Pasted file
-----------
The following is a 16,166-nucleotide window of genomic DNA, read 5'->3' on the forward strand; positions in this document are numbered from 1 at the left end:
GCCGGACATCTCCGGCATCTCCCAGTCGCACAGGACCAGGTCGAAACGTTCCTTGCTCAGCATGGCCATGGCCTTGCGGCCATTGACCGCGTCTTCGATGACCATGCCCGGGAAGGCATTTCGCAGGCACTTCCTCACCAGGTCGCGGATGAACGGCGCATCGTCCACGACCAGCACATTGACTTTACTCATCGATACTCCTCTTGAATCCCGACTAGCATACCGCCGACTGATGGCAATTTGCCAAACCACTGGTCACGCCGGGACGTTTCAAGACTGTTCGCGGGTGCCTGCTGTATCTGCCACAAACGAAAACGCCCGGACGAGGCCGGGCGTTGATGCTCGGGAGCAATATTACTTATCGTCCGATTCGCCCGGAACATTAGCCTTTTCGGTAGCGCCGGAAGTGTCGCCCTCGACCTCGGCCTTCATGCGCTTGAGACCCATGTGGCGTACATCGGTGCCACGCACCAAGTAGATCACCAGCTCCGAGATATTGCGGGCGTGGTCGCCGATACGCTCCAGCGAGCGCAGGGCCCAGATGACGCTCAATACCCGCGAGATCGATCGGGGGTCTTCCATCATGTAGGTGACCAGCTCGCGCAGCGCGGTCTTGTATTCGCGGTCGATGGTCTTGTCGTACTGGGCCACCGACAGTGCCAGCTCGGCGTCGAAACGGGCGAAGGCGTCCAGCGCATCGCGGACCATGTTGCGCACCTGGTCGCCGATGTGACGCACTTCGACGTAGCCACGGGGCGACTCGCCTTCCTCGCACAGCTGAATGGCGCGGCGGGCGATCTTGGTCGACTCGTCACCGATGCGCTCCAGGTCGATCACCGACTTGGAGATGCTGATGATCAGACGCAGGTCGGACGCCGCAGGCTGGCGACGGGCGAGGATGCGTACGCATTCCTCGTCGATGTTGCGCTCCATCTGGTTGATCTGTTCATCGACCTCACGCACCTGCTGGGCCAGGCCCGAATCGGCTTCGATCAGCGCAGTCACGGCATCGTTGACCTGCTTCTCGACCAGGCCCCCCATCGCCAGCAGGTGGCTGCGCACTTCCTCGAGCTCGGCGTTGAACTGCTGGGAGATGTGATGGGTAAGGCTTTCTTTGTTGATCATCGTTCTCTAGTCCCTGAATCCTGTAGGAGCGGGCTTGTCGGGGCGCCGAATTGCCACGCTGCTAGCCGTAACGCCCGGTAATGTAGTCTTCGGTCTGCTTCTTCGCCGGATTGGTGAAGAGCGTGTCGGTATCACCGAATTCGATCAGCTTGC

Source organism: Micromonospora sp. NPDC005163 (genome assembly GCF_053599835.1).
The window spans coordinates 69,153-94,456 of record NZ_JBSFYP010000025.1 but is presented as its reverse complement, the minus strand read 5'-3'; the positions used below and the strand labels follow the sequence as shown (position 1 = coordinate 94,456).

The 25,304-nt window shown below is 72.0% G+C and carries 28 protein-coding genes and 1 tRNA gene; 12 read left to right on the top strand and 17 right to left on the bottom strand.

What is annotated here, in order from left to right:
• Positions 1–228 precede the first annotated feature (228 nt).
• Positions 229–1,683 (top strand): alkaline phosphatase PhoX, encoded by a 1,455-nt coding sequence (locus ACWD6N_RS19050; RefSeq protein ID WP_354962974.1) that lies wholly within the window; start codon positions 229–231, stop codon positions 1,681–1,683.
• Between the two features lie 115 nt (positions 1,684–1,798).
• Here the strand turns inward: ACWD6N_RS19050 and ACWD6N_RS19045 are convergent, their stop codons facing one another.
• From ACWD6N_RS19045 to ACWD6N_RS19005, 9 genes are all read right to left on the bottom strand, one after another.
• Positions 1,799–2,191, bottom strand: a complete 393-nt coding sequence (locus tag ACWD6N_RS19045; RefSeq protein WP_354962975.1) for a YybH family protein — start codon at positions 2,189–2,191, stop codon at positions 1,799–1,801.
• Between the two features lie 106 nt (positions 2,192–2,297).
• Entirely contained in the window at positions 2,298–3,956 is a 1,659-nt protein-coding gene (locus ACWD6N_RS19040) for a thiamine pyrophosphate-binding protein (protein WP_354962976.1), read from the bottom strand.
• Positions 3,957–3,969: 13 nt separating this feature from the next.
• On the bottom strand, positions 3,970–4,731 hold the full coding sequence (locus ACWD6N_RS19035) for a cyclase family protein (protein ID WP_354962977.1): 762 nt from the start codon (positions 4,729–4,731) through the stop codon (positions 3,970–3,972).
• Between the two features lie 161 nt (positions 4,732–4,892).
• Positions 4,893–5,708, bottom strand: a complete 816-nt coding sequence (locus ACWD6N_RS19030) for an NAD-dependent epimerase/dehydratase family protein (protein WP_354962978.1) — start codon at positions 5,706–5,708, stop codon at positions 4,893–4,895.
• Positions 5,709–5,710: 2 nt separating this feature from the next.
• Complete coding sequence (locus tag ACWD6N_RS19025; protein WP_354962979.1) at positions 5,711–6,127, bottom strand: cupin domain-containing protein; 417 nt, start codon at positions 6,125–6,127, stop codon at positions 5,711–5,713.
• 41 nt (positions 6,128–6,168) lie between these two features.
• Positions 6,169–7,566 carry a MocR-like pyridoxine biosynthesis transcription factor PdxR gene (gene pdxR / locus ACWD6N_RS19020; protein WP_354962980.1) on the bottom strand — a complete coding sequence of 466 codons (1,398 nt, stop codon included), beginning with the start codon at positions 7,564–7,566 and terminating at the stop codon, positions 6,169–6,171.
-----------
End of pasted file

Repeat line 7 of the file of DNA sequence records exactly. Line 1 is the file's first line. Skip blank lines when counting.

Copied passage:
• Positions 1–228 precede the first annotated feature (228 nt).